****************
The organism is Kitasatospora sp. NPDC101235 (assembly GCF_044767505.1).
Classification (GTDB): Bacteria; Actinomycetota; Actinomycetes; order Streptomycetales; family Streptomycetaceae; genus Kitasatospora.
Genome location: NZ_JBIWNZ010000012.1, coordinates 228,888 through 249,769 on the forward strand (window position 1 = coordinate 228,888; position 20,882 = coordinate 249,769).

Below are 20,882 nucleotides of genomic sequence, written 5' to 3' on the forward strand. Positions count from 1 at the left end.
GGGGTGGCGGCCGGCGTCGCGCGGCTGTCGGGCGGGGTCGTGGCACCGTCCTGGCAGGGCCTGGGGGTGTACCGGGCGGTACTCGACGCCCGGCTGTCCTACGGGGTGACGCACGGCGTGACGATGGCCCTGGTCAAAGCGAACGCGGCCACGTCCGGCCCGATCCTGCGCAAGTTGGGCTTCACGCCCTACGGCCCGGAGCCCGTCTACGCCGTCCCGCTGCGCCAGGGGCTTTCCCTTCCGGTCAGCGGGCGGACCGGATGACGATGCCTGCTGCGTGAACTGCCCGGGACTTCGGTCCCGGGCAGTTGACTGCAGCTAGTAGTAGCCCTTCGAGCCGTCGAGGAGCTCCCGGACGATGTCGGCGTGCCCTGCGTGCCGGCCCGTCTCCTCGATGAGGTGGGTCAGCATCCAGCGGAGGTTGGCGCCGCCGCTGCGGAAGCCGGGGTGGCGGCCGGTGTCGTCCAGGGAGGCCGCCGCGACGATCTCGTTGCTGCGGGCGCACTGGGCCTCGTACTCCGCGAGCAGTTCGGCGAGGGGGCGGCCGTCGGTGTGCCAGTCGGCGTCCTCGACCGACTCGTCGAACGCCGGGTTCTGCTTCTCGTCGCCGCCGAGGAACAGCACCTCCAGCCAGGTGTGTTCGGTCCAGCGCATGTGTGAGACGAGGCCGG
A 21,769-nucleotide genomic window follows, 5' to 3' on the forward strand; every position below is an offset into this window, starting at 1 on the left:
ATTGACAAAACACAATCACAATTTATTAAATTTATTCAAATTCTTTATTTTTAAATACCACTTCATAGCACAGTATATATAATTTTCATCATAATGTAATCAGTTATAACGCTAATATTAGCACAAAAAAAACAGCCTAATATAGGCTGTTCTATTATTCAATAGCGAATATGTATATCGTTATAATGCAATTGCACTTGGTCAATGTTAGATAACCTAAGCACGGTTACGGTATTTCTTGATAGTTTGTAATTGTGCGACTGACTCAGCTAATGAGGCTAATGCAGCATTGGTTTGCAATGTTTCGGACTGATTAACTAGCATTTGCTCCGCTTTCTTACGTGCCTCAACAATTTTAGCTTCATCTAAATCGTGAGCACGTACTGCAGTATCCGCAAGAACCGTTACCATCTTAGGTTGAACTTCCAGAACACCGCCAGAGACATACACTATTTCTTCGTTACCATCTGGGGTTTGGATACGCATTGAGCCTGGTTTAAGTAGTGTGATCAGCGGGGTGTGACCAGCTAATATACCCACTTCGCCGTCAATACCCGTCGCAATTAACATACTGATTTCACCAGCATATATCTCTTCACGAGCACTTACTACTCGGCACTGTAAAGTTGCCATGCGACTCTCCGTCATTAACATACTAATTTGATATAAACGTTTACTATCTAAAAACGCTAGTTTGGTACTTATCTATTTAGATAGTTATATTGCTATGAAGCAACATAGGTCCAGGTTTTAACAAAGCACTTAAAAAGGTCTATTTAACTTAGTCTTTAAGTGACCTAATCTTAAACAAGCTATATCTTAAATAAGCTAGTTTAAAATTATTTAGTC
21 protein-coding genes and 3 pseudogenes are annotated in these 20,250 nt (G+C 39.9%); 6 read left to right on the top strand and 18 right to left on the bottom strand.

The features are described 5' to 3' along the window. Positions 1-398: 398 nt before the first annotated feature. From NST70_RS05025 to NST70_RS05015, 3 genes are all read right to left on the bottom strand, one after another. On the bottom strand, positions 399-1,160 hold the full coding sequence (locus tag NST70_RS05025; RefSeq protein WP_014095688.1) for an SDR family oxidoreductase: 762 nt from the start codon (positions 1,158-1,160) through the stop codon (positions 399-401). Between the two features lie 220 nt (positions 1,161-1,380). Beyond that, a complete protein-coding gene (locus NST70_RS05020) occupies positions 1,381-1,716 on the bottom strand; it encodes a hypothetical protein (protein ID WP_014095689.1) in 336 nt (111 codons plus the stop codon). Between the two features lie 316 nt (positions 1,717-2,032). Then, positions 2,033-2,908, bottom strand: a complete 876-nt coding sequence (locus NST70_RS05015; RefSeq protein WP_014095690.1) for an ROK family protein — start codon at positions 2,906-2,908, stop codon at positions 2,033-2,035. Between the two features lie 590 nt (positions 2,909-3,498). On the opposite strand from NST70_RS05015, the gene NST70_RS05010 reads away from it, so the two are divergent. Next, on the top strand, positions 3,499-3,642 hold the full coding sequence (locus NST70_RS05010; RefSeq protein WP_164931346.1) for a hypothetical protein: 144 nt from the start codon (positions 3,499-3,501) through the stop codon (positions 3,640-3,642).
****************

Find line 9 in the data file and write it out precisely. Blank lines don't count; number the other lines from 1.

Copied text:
The features are described 5' to 3' along the window. Positions 1-398: 398 nt before the first annotated feature. From NST70_RS05025 to NST70_RS05015, 3 genes are all read right to left on the bottom strand, one after another. On the bottom strand, positions 399-1,160 hold the full coding sequence (locus tag NST70_RS05025; RefSeq protein WP_014095688.1) for an SDR family oxidoreductase: 762 nt from the start codon (positions 1,158-1,160) through the stop codon (positions 399-401). Between the two features lie 220 nt (positions 1,161-1,380). Beyond that, a complete protein-coding gene (locus NST70_RS05020) occupies positions 1,381-1,716 on the bottom strand; it encodes a hypothetical protein (protein ID WP_014095689.1) in 336 nt (111 codons plus the stop codon). Between the two features lie 316 nt (positions 1,717-2,032). Then, positions 2,033-2,908, bottom strand: a complete 876-nt coding sequence (locus NST70_RS05015; RefSeq protein WP_014095690.1) for an ROK family protein — start codon at positions 2,906-2,908, stop codon at positions 2,033-2,035. Between the two features lie 590 nt (positions 2,909-3,498). On the opposite strand from NST70_RS05015, the gene NST70_RS05010 reads away from it, so the two are divergent. Next, on the top strand, positions 3,499-3,642 hold the full coding sequence (locus NST70_RS05010; RefSeq protein WP_164931346.1) for a hypothetical protein: 144 nt from the start codon (positions 3,499-3,501) through the stop codon (positions 3,640-3,642).